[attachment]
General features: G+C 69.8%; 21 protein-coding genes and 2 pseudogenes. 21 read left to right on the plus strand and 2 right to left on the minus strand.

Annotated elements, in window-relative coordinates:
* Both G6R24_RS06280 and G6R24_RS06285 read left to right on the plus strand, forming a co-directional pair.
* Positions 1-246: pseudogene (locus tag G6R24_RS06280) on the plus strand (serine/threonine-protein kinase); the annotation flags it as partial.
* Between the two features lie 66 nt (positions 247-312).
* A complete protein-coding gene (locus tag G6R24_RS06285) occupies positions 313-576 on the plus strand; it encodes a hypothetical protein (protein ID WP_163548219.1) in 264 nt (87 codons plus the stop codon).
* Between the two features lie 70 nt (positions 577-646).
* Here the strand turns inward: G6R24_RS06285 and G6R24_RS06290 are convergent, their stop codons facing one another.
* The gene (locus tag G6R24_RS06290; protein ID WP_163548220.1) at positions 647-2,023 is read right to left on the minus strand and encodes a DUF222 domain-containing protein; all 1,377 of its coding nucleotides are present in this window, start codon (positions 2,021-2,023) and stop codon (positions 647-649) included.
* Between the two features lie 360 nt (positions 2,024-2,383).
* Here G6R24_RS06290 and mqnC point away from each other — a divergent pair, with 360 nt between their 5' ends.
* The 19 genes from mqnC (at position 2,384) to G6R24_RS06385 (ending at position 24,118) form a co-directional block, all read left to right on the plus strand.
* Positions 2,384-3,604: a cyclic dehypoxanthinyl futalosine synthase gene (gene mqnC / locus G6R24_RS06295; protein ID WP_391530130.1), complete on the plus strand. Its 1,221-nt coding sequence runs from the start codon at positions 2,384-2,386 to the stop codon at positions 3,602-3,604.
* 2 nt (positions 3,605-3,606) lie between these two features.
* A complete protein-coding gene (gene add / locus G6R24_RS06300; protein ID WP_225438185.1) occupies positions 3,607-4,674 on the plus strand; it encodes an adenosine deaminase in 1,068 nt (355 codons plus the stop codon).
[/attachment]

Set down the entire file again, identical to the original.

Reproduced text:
General features: G+C 69.8%; 21 protein-coding genes and 2 pseudogenes. 21 read left to right on the plus strand and 2 right to left on the minus strand.

Annotated elements, in window-relative coordinates:
* Both G6R24_RS06280 and G6R24_RS06285 read left to right on the plus strand, forming a co-directional pair.
* Positions 1-246: pseudogene (locus tag G6R24_RS06280) on the plus strand (serine/threonine-protein kinase); the annotation flags it as partial.
* Between the two features lie 66 nt (positions 247-312).
* A complete protein-coding gene (locus tag G6R24_RS06285) occupies positions 313-576 on the plus strand; it encodes a hypothetical protein (protein ID WP_163548219.1) in 264 nt (87 codons plus the stop codon).
* Between the two features lie 70 nt (positions 577-646).
* Here the strand turns inward: G6R24_RS06285 and G6R24_RS06290 are convergent, their stop codons facing one another.
* The gene (locus tag G6R24_RS06290; protein ID WP_163548220.1) at positions 647-2,023 is read right to left on the minus strand and encodes a DUF222 domain-containing protein; all 1,377 of its coding nucleotides are present in this window, start codon (positions 2,021-2,023) and stop codon (positions 647-649) included.
* Between the two features lie 360 nt (positions 2,024-2,383).
* Here G6R24_RS06290 and mqnC point away from each other — a divergent pair, with 360 nt between their 5' ends.
* The 19 genes from mqnC (at position 2,384) to G6R24_RS06385 (ending at position 24,118) form a co-directional block, all read left to right on the plus strand.
* Positions 2,384-3,604: a cyclic dehypoxanthinyl futalosine synthase gene (gene mqnC / locus G6R24_RS06295; protein ID WP_391530130.1), complete on the plus strand. Its 1,221-nt coding sequence runs from the start codon at positions 2,384-2,386 to the stop codon at positions 3,602-3,604.
* 2 nt (positions 3,605-3,606) lie between these two features.
* A complete protein-coding gene (gene add / locus G6R24_RS06300; protein ID WP_225438185.1) occupies positions 3,607-4,674 on the plus strand; it encodes an adenosine deaminase in 1,068 nt (355 codons plus the stop codon).